In our interview below, Prof. Pearson, who now lives in Thailand and teaches at the Diplomatic Academy in Vienna, discusses changes at SAIS, his mini course and the connection between economics and climate change.

What has changed most at SAIS since he was a student? A SAIS education now costs more, he says, and students want to make sure it can lead to a good job. Solid training in economics helps land such jobs, he says.

Asked about SAIS Bologna, Prof. Pearson says he has always been envious of Bologna Center students, calling them "a breed apart".

No disagreement there from us in Bologna.

If you are reading this on email, you can view the video here.

Nelson Graves

Wednesday, 7 December 2011

What are the next steps in your application?

It may be tomorrow or it may be weeks away, but one day you'll finish your application.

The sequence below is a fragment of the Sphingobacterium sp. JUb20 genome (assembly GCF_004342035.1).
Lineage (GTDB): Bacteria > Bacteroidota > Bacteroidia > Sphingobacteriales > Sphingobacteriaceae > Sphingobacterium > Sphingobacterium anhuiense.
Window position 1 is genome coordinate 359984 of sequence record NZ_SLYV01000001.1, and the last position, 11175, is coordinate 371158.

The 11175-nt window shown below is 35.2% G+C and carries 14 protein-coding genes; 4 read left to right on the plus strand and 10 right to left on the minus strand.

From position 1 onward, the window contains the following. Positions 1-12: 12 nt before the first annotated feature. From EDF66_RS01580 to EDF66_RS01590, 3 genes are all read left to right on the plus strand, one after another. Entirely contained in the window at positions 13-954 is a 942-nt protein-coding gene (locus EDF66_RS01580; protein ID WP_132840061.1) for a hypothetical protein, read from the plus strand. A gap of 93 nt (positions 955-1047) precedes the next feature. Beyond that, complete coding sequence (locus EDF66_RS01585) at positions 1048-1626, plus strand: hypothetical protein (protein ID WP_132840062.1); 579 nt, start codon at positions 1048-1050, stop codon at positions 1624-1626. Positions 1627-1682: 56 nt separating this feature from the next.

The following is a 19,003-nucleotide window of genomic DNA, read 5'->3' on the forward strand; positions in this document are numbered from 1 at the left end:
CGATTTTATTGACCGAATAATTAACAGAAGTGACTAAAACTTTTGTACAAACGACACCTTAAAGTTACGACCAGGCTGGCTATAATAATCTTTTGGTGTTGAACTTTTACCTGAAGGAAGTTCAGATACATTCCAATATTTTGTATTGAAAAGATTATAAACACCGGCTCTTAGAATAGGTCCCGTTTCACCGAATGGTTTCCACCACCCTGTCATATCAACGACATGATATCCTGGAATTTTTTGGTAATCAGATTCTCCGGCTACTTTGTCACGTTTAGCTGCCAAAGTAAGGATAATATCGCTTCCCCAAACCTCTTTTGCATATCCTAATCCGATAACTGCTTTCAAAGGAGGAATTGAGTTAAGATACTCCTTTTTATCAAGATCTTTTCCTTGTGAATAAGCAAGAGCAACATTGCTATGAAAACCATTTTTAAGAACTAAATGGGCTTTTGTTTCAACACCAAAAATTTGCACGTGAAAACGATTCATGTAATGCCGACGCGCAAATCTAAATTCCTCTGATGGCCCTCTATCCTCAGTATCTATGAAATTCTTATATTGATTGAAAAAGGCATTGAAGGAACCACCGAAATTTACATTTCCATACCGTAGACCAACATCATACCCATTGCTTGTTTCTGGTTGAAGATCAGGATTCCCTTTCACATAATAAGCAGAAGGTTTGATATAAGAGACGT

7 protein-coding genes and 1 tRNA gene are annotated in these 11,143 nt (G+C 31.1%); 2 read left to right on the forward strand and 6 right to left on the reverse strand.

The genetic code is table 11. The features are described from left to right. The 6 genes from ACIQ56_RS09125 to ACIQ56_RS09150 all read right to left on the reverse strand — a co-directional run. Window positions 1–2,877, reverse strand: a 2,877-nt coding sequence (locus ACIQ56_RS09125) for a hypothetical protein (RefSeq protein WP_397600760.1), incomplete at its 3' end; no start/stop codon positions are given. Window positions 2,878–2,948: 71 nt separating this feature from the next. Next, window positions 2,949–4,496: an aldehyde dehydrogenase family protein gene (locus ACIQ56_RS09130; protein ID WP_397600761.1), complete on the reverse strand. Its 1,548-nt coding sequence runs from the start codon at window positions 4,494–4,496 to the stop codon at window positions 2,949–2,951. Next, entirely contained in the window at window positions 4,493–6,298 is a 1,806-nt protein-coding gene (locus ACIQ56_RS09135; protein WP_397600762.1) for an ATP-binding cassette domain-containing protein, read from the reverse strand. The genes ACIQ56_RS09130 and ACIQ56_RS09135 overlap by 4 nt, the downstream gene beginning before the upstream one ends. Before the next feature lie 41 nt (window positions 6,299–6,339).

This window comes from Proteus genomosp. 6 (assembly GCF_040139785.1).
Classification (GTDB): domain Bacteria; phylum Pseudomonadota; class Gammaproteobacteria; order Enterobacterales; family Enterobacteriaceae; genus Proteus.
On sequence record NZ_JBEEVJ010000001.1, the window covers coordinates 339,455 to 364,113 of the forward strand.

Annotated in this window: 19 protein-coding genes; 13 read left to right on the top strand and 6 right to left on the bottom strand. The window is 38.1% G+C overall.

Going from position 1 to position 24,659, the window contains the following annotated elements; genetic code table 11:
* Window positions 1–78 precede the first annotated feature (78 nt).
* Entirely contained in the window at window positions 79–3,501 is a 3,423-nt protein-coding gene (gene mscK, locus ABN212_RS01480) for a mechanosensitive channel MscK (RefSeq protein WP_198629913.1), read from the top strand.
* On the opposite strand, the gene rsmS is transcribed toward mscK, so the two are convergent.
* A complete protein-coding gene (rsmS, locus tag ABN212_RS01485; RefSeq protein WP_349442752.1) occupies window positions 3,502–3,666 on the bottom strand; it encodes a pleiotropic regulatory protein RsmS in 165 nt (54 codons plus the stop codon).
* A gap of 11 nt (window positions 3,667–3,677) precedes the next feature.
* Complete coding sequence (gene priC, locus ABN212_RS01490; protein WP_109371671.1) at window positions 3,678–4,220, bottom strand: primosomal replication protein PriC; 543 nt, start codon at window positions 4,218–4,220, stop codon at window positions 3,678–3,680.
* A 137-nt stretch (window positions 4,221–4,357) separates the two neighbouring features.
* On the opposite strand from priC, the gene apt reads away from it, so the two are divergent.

What happens after you click the "submit" button?

Here are key steps in the admissions process for non-U.S. candidates who apply to SAIS Bologna:

This is the broad picture for non-U.S. candidates. (U.S. candidates face a slightly different schedule which you can find on the SAIS DC site.)

You'll be forgiven if you ask why at this point you can mark only two dates (May 3 & 4) on your calendar.

We know we'll be interviewing all of our applicants -- in person, on the phone or via Skype -- but we don't have the exact dates yet. We need to review the pool of applications and determine where to travel to connect with the greatest number of candidates. (We had applications from 72 countries last year.) We'll establish a schedule in early February.

Remember: Although we try to interview as many candidates as possible in person, there is no advantage or disadvantage whether you interview face-to-face, on the phone or via Skype. Each interview is a chance to put your best foot forward and to impress on the interviewer why SAIS Bologna is right for you -- and for SAIS.